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Stage 3 Unfolding Case Study

Byron Rogers
Please read the follow progression of the unfolding case study and answer the questions below.
Stage III
Jean wanted nothing more than to live her final days at home. It was disappointing to her that she
went to the hospital for lightheadedness and now would never return home. In long term care, she
secretly hoped she would be able to return home, she thought, if she worked hard enough. Her
mood was uplifted when visited by her grandchildren. One evening, after her visitors had left, Jean
placed her call light on for assistance to use the restroom. She waited for 20 minutes and nobody
came to help. She was worried she would be incontinent and soil her underclothing, so she got up
on her own. Unfortunately, she was too weak and dizzy and fell on the carpeted floor. Now she was
really scared. She thought she certainly wouldn’t be allowed to return home after falling. Fortunately,
she was not injured, but would not be allowed to leave her bed without the help of others. She
became depressed and sadly, died one week later in the long-term care, surrounded by her family.
Stage III Questions
1. Reflect on your answers to part I of the case study. Did Jean’s desire for independence
stand out to you as important? If the staff knew Jean valued her independence, how could
they have used this information to promote safety?
Jean's wish for independence came out as significant because she's been alone for so long
after her husband left, she's needed a practice that fit for managing her work. They could
have valued er independence by providing long care treatment as they may have introduced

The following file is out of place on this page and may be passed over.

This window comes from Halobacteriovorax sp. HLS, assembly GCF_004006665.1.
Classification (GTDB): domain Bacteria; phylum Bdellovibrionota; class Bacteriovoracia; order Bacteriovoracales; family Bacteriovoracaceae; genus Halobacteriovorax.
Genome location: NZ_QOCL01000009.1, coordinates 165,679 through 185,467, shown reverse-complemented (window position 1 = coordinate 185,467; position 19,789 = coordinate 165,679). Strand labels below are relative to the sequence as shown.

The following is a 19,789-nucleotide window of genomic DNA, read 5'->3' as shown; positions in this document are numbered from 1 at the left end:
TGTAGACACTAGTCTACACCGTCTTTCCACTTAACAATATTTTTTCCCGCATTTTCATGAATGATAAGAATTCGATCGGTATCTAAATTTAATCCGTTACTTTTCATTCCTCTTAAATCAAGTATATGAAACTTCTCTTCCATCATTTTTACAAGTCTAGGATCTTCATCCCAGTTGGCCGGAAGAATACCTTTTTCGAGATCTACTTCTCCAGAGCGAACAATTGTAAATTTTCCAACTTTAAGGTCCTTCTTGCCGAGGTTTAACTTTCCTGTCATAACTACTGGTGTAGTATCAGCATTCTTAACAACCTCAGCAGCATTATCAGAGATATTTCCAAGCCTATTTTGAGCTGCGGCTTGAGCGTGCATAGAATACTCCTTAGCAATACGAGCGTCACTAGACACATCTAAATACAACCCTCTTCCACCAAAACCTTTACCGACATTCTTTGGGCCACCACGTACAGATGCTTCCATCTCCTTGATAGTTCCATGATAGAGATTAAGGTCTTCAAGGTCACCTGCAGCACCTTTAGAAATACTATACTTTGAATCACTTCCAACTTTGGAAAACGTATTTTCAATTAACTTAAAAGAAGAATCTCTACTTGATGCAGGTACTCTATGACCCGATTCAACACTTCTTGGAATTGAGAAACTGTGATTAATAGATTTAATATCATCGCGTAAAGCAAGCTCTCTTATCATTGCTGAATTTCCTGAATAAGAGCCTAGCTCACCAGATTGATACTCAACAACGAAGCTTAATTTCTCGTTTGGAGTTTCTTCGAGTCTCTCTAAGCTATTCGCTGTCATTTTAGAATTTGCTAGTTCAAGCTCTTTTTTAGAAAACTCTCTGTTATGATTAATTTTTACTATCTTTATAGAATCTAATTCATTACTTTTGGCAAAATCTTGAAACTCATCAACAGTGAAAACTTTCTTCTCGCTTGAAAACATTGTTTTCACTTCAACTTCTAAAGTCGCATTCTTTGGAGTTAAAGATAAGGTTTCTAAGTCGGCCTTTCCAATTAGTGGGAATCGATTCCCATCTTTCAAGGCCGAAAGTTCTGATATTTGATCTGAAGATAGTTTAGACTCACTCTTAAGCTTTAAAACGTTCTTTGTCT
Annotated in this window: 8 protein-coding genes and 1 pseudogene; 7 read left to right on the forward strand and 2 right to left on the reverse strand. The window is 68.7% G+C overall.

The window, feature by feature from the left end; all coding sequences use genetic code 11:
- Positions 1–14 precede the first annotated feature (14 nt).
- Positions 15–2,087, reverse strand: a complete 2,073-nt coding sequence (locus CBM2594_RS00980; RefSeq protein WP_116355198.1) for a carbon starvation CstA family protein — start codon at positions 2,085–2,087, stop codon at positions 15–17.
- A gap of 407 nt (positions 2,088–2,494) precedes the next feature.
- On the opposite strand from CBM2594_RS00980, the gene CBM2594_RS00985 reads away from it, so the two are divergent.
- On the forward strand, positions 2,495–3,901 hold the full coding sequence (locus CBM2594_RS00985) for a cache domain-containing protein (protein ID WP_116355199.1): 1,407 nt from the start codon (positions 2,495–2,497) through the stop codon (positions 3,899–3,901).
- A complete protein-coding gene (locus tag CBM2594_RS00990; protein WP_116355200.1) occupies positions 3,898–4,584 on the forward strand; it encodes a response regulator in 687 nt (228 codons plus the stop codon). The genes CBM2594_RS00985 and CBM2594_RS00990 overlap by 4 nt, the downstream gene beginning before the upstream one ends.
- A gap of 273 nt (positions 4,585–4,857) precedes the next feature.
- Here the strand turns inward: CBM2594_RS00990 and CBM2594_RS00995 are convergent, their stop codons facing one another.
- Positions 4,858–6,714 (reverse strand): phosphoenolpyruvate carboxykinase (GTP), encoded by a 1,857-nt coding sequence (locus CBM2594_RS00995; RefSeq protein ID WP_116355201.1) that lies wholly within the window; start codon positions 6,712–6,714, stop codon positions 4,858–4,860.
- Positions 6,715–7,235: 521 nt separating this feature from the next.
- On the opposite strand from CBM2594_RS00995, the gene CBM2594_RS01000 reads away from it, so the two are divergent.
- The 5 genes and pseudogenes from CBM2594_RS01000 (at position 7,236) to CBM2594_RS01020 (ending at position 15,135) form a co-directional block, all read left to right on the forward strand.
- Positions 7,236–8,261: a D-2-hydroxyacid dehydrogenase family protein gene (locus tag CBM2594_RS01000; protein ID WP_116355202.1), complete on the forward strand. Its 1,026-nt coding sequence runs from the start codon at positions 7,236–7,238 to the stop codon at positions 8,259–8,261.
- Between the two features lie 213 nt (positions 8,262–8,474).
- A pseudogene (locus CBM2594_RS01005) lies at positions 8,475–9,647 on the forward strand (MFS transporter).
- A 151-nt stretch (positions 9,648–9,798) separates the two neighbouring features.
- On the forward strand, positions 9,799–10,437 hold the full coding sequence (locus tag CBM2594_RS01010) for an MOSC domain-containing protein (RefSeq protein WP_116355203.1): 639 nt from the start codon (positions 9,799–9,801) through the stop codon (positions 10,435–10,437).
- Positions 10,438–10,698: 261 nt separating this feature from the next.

her at- home schedules such as favorite foods and her bath regimen, and also they would be
reacting more quickly to her call bells.
2. Explain how clinical forethought is used to predict potential complications and what it
means to you as a future nurse.
Critical thinking is important for predicting and resolving future complications. As a potential
nurse, I need to look at the price of the offer to foresee probable problems that may occur
with particular patients. First, you ought to learn that patient-related issues and understand
your patient-specific problems to plan for specific nursing interventions.
3. Describe the value of seeing healthcare through the patient’s eyes. How can nurses have
an impact on the lives of patients like Jean?
Our path toward improving health care is to see through the patient’s eyes andfeel their
experience. When we do, the world of opportunities to do better opensup to us. We can have
an impact when we demonstrate engagement andcompassions and contribute to a healing
4. In your opinion, did Jean receive patient-centered-care? Why or why not?
She did not receive patient-centered-care because no one came to help her when she
needed to use the restroom.
No there was patient negligence because she waited for someone to come assisther to the
bathroom and no one came, only when she fell there was someonethere.